Headshot by of Carla Boecklin
Cocktail shots courtesy of Jacque Lynn Photography
She began bartending in the Fall of 2021 and went on to take charge of an entire cocktail program by the Spring of the year that followed, as Bar Manager.
Collings adds “Every time I leave this profession, I always end up coming back. Running a cocktail program has given me this wonderful creative outlet while making a decent living, which is not an easy thing to find nowadays!”
A gem of an establishment called Hearth and Hill in Park City, Utah is where Kira currently utilizes her well-developed skillset. While she does appreciate the beauty of the state she works in, Collings must abide by several regulations that hinder her creative reach.
“Although I want to clarify cocktails, infuse my own liquors, prebatch cocktails for speed and efficiency during service, etc., those things are all against DABS liquor laws. I want to use Laird’s Applejack Brandy on my fall menu, but the distributor let me know it could take months to get into the state. There are no wholesale prices on alcohol for businesses, which can make it a bit trickier to make a profit while pricing things in a way that delivers value to the guests. One of the more frustrating things for me is having such a hard time getting interesting spirits into Utah. This is where I take advantage of fantastic local distilleries in SLC, such as ‘Waterpocket Distillery’.”
Ironically, these regulatory limits contribute to the unique traits of her beverage program at Hearth and Hill. Locally sourced spirits are present in almost every concoction. Many of which are riffs on classic cocktails with small recipe tweaks, creating a whole new sipping experience.
At the upscale casual space that is Hearth and Hill, Kira and her fellow staff prioritize their guests’ sense of comfort. At the same time, she aims to persuade each guest to step out of their comfort zone and try things they wouldn’t normally. “It thrills me when someone is apprehensive about a drink at the start, and then can’t stop themselves from ordering the same one a second time,” she said.
I am obsessed with shrubs! Since I am unable to modify any spirits in house, shrubs have been a fun way to add complexity to cocktails and N/A beverages without overdoing it on sweetness. That tanginess from the vinegar makes everyone want to keep going back for another sip. I am currently working on a recipe for a peach lavender shrub for my fall menu (I can’t wait to go buy bushels of peaches from the fruit stands in Brigham City, UT!).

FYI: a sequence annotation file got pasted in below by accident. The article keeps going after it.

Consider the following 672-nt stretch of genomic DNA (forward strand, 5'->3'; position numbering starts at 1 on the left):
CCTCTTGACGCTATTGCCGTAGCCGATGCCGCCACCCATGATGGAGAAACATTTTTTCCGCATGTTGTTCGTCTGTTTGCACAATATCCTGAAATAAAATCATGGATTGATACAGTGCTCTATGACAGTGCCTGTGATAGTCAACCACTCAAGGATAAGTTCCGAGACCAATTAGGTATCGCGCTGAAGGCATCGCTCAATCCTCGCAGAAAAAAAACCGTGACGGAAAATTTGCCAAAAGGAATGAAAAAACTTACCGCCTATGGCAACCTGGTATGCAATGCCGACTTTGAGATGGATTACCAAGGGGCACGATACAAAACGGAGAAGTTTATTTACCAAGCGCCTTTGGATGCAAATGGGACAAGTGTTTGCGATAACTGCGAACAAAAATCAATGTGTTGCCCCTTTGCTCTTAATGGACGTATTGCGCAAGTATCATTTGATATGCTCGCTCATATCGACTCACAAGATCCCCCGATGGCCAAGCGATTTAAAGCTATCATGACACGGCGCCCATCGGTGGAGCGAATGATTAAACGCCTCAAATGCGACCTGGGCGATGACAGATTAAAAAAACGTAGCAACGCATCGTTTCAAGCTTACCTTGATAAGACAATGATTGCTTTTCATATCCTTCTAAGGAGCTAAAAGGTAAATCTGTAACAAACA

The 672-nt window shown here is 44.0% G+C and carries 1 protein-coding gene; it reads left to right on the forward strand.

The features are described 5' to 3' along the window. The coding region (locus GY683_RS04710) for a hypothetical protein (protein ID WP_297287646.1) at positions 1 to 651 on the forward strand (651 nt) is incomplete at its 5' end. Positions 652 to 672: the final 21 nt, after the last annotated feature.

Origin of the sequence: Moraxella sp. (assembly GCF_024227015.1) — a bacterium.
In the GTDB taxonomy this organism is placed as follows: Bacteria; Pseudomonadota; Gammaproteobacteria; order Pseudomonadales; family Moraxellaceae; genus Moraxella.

Most importantly, keep it simple. Often, a drink with shrubs needs little to no sweetener added into it. My most successful ones have used a split base of 2 spirits, shrub, topped with soda water.
When it comes to low ABV cocktails, you must come at it from a perspective of ‘How can I layer flavors cohesively? How can I keep something interesting, without the goal being how drunk can I get someone?’
Shrubs are a great way to get flavors with depth
Bitters help round out the cocktail
Honey infused with teas add great flavor and texture
Utilizing bottled N/A spirits helps with the complexity of flavors without turning it into a sugar bomb.
I am most proud of my shrubs! I will spend hours in my kitchen at home, macerating different fruits in my fridge, or throwing a variety of herbs I find at my local ethnic grocery stores into a simmering pot, and at some point, things just click. I feel like a witch creating potions! It’s one of the places I feel I have the most creative freedom!
Photo by Jacque Lynn Photography
Fill glass all the way up with ice, add all ingredients, top with soda water, gently stir, and garnish.
Garnish with dehydrated pineapple slice.
1 cup freshly cut pineapple
1 cup brown sugar
1 cup pineapple juice (canned will do just fine)
2 cinnamon sticks
1 tablespoon chopped ginger
1 serrano pepper
Combine all ingredients on the stove to simmer for 30 minutes.
Take off the heat and add 1 cup apple cider vinegar.
Let it cool on the counter, once cooled let it sit your fridge covered overnight.
The next day, strain out the ingredients.
Will keep in the fridge for at least 1 month.
The post We Ask Kira Collings Tips for Making Homemade Shrubs appeared first on Chilled Magazine.